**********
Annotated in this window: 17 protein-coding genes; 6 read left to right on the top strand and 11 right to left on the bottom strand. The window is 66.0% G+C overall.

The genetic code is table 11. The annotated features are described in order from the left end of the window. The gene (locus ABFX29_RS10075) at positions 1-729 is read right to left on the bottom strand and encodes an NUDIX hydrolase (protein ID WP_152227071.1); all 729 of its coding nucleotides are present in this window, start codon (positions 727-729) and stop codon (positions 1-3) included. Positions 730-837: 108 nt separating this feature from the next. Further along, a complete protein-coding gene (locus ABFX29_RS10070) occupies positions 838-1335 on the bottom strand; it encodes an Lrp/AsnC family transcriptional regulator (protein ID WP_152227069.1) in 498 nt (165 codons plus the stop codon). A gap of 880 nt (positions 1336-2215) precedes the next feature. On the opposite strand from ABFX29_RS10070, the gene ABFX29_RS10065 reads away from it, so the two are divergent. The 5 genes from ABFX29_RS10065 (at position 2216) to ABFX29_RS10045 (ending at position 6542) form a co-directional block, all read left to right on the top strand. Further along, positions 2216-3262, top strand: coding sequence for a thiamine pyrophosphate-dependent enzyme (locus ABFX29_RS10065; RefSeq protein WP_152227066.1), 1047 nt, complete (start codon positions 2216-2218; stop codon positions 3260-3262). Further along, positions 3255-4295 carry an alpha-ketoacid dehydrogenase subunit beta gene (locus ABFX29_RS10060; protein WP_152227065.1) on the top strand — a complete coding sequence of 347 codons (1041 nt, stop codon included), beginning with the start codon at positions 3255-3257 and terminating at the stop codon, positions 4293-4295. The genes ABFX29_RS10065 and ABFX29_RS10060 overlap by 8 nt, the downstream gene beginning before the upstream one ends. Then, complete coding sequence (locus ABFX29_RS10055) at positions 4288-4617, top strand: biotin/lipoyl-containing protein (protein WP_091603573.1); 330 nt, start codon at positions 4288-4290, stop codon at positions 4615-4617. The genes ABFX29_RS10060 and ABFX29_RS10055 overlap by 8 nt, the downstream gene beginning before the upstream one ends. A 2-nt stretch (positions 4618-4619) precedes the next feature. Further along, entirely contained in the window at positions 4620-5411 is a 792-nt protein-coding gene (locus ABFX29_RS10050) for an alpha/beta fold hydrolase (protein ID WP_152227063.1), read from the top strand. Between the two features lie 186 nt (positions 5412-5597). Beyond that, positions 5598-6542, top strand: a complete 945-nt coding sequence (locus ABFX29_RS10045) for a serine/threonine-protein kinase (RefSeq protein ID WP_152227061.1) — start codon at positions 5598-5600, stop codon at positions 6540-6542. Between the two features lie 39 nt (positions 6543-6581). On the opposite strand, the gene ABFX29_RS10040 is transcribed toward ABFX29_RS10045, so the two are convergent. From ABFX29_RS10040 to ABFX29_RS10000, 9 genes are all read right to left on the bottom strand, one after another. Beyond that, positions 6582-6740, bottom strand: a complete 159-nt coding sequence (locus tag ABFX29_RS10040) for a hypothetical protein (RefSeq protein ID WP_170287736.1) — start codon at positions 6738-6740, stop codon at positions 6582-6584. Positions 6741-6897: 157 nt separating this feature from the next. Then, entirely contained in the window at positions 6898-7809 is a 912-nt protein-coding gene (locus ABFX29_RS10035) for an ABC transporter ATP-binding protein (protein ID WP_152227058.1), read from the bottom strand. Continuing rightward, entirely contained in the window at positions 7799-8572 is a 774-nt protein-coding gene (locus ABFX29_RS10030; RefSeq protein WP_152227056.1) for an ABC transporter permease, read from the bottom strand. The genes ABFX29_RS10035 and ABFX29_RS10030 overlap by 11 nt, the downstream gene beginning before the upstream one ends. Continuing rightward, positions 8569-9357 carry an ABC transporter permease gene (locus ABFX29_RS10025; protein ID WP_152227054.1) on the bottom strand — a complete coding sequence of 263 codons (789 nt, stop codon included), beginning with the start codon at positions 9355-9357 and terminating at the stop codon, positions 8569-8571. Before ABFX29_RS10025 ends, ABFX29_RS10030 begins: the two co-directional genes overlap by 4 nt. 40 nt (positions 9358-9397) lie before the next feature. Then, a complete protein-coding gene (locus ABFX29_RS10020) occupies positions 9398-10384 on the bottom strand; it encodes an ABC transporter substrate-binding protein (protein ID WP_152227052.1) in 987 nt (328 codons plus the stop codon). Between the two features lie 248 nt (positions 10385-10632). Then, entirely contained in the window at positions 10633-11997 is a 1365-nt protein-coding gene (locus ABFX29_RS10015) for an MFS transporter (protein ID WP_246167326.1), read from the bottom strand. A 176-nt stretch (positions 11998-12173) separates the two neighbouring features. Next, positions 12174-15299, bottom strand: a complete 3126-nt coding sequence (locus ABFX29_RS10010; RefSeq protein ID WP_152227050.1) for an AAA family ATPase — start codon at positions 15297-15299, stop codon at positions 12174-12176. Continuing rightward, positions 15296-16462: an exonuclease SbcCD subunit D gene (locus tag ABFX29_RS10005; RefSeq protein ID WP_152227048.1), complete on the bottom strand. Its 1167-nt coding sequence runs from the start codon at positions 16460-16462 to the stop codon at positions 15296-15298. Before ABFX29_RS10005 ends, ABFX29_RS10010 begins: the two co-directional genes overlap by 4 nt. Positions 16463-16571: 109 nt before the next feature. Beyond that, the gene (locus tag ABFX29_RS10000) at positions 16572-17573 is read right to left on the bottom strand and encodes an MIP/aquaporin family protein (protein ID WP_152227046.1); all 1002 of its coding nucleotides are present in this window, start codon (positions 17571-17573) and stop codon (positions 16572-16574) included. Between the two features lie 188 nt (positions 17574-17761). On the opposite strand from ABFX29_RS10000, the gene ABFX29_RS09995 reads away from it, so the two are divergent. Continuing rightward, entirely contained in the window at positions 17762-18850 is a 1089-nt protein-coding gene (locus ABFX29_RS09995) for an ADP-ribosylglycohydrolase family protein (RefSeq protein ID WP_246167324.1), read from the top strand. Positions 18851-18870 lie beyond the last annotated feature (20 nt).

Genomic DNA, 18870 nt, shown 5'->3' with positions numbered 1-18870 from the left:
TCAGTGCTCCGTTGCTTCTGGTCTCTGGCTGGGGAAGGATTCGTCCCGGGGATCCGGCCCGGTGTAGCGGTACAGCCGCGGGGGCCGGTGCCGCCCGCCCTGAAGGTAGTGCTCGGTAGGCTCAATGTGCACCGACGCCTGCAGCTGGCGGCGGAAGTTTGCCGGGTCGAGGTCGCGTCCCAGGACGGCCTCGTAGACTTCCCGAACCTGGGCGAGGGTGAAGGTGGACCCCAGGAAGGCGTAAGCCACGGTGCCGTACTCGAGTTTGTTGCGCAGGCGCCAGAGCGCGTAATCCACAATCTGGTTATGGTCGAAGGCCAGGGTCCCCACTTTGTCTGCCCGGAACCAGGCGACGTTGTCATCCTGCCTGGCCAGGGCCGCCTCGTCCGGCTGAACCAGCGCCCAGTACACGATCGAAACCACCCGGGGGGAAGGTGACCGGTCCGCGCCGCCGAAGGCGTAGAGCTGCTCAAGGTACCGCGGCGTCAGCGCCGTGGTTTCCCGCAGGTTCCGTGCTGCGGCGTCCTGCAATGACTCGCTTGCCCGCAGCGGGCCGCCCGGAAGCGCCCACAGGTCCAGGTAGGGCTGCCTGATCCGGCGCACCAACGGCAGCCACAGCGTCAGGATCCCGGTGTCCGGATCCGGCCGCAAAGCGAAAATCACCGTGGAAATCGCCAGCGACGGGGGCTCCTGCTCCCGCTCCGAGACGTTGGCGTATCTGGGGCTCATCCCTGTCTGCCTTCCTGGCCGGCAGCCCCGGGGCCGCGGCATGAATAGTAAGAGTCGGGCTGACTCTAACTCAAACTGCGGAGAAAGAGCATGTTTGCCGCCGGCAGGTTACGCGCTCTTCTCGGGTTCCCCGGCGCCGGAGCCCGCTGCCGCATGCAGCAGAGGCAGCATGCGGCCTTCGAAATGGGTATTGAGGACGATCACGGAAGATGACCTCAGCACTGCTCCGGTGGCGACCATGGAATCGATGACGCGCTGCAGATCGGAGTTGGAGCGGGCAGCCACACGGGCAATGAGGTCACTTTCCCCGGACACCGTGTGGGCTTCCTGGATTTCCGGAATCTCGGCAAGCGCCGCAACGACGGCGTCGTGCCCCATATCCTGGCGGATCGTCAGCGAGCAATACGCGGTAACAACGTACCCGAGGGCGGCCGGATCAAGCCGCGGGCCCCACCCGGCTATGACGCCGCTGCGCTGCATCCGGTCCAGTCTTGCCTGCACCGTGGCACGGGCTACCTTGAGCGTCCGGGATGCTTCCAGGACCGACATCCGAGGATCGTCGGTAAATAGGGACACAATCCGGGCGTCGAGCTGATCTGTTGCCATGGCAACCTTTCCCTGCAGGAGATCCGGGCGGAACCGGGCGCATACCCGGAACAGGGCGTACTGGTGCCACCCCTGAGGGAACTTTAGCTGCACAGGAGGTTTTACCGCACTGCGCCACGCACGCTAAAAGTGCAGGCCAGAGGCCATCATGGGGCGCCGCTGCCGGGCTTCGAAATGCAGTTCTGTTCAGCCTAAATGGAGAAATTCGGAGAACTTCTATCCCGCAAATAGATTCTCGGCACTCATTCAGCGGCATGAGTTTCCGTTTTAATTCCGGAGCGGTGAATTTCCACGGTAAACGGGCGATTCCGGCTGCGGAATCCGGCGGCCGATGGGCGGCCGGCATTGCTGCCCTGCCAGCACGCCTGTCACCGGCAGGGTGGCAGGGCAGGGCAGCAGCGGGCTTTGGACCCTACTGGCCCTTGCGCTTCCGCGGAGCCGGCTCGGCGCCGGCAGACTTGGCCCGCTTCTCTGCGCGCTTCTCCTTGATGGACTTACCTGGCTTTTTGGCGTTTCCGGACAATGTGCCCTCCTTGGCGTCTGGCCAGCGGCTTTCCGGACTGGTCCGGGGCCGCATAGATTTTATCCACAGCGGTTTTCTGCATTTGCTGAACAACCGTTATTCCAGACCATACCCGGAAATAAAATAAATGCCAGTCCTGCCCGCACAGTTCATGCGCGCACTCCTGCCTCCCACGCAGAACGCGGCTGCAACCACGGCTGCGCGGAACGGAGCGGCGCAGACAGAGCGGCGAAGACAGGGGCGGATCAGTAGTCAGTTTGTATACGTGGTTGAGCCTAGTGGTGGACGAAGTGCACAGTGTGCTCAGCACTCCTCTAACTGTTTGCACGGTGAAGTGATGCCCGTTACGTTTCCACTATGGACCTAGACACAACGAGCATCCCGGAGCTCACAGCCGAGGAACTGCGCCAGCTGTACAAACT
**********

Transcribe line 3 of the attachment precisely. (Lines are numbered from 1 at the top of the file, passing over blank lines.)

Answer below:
Genomic DNA, 18870 nt, shown 5'->3' with positions numbered 1-18870 from the left: